Globally, there are more than 100 million forcibly displaced people including refugees, internally displaced persons and asylum seekers who have fled their homes to escape violence, conflict and persecution. Of these it is estimated that 30% suffer from mental health issues including trauma.
At the same time, there is a significant global mental health gap. In high-income countries, 35–50% of people with mental health care needs lack access; in low-income countries, the estimate is closer to 90%. Victims and witnesses of human rights abuses caused by war, torture, human trafficking, and other types of persecution are among the most vulnerable people. Survivors of such terrible events may endure post-traumatic stress disorder (PTSD), despair, and anxiety without care for their emotional well-being, which may result in issues like substance abuse, homelessness, chronic illness, poverty, and more.
The shortage of qualified mental health experts makes it difficult to provide comprehensive mental health care to populations worldwide. Few Trauma Informed Care trained psychologists, social workers, and other mental health professionals are available in low-income nations. Even when there are few specialists, they frequently lack the resources necessary to deal with serious trauma and are unable to treat the large number of people who are both directly and indirectly affected by human rights violations.
Mental health workers and doctors report that thousands of Ukrainian refugee children displaced by war show severe symptons of psychological trauma. "I have seen children with catatonic symptoms. Many of them stopped speaking, others cannot move their hands or fingers. They just freeze," says Ukrainian doctor Viktor Balandin. Many survivors and witness of the ongoing horrors are deeply traumatized. Tragically, theirs is a global plight.
One of the many young victims of the war in Yemen, six year old 'Elham' roams aimlessly around the settlement of tents that is now her home. She claps her hands, mutters incomprehensibly and, from time to time, screams hysterically to nobody in particular. She is one of about 5.500 people who have fled to Al Mazraq Camp in Yemen. Elham suffers from deep psychological trauma.
'Abdulaziz' is nine years old. Three weeks ago, he watched soldiers murder his parents and siblings. He now looks after his little brother. Abdulaziz and his brother are the only survivors from a family of seven. For Abdulaziz, the lack of control and feelings of powerlessness are particularly difficult.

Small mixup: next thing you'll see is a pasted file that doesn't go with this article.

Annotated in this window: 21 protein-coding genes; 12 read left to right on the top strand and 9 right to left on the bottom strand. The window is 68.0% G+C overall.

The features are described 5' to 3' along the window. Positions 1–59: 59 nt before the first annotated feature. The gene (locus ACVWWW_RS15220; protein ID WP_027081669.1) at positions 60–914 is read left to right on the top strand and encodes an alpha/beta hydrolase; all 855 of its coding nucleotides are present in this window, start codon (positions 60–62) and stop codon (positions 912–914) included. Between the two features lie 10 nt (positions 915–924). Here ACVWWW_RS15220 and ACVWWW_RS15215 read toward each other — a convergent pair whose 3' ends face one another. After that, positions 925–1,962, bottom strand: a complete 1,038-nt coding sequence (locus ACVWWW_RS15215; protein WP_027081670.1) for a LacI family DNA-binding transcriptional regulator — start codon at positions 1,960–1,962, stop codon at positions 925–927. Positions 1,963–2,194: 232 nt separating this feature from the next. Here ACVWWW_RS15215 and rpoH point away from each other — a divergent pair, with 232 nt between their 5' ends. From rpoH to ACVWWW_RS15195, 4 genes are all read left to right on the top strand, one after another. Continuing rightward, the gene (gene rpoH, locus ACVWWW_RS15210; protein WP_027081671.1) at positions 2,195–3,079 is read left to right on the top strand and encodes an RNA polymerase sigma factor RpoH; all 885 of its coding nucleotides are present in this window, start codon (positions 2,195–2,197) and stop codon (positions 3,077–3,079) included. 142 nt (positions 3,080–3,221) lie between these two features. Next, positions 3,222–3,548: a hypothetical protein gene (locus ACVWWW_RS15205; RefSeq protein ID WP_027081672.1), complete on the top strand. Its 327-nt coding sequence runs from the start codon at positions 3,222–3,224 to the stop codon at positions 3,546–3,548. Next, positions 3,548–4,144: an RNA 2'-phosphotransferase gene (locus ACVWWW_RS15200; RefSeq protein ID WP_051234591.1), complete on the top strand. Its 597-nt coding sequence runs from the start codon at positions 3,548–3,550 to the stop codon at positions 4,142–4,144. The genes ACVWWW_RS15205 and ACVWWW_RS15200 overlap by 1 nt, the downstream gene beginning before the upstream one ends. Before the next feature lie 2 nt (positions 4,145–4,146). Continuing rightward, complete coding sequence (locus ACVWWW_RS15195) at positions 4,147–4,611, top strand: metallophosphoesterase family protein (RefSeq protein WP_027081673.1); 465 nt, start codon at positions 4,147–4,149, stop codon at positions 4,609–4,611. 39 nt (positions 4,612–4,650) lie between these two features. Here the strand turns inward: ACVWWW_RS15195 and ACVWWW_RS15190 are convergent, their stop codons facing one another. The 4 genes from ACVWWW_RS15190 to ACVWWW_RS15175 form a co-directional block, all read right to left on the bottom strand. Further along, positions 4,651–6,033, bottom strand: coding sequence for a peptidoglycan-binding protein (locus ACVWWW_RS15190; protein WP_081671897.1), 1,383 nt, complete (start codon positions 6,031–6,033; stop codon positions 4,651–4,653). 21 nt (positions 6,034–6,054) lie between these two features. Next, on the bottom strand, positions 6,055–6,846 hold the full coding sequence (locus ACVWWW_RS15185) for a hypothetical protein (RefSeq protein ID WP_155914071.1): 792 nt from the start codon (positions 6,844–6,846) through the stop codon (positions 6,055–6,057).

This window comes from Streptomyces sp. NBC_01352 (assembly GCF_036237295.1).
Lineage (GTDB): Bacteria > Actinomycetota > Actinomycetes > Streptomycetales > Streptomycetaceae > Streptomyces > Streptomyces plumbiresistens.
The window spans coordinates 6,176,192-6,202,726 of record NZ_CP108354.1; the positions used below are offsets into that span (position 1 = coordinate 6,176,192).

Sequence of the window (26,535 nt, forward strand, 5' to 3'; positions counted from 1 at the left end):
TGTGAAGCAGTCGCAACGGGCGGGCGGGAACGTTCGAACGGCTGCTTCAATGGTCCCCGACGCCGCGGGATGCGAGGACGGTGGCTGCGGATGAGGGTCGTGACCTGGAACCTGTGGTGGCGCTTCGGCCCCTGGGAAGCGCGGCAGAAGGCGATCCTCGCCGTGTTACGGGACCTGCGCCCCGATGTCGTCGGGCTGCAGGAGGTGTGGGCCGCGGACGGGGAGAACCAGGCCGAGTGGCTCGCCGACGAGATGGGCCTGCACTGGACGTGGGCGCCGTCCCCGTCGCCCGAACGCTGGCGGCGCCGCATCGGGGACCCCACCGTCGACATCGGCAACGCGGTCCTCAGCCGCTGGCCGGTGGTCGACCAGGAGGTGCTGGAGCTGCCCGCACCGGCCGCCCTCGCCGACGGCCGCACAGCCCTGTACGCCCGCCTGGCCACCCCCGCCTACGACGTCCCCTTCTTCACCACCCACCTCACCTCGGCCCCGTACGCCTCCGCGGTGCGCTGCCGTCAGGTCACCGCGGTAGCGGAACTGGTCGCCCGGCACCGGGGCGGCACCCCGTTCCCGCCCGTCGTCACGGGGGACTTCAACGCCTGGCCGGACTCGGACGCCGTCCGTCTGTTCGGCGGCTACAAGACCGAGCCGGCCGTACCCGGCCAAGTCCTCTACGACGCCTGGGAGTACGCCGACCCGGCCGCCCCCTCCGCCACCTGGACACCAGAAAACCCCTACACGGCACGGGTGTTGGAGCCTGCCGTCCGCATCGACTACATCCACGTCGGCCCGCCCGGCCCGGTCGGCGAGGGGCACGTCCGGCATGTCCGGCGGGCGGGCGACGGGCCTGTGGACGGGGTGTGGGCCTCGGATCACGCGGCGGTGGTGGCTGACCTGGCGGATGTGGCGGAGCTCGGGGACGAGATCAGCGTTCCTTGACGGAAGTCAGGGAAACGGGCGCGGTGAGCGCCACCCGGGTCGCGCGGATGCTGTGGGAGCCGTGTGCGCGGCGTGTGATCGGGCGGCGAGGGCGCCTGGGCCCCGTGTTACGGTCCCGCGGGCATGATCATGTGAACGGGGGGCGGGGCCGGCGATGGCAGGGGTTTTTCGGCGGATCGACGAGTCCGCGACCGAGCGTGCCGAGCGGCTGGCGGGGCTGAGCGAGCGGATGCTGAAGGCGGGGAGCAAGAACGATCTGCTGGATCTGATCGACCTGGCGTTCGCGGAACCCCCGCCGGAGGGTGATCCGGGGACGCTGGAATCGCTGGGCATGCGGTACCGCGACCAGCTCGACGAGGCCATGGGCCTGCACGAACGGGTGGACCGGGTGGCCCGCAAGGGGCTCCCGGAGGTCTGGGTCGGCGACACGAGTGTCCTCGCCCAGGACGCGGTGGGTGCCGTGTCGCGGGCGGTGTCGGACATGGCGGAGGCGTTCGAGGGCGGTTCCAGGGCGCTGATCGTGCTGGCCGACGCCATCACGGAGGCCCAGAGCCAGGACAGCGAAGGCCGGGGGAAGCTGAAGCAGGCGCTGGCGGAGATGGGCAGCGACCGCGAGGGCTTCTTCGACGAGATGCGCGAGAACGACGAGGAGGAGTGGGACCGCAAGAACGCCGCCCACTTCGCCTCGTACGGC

“If your mental health is not good, how are you supposed to move forward? I need someone to talk with. I think it is one of the most important things for us. It could ... stop those nightmares and the big depressions I have,” said 'Rafi'. Following the Taliban takeover, Rafi fled Afghanistan with many others who continue to grapple with psychological distress and trauma.
Globally, the numbers of internally-displaced persons, refugees and asylum seekers have reached record highs. These populations may have been exposed to traumatic events such as the increased targeting of civilian populations in areas of conflict, loss or separation from family, a life-threatening journey to safety, long waiting periods, and complexities with acculturation. A sizable proportion are at risk of developing psychological symptoms and major mental illness, including high and persistent rates of posttraumatic stress disorder and depression that can persist for many years. This poses a major global and inter-generational public health crisis with serious implications for mental health.
Providing appropriate, early, and ongoing mental health care to internally-displaced persons, refugees and asylum seekers benefits not only the individual but the host nation. It improves the chances of successful reintegration. In turn this has long-term social and economic benefits for their country of residence; benefits, which will likely impact not only the generation of internally-displace persons, refugees and asylum seekers but also subsequent generations
Trauma informed Care:
With treatments based on scientific knowledge about post-traumatic stress reactions endorsed by the World Health Organization, the person-centered Trauma Informed Care approach shall: alleviate peoples' suffering, protect and promote people and community health and well being as well as save money and promote prosperity. For providing state-of-the-art mental health care to internally-displaced persons, refugees and asylum seekers benefits not only the individual but the host nation. It improves the chances of successful reintegration. In turn this has long-term social and economic benefits for their country of residence; benefits, which will likely impact not only the generation of internally-displace persons, refugees and asylum seekers but also subsequent generations.
Trauma Informed Care Project:
The University for Sustainability welcomes donations to fund scholarships for the enrollment of practicing mental healthcare professionals in the Trauma Informed Care programme offered with the University's Italian partner organisations including the world renowned Person Centered Approach Institute and the University of Turin.
This continuing education programme is designed for practicing mental healthcare professionals who seek updating and life-long learning. The scholarship fund provides enrolled students with a free, certificate-bearing, Master's level educational course. The English-language course will provide online and face to face on-site instruction. It will include two one-week long intensive workshops in Turin and Rome, Italy.
The Trauma Informed Care programme is recognized by the Ministry of Health and the Ministry of Education, University and Research of the Republic of Italy.
TIC partner organisations:
To inquire about the Trauma Informed Care programme click here and complete the inquiry form.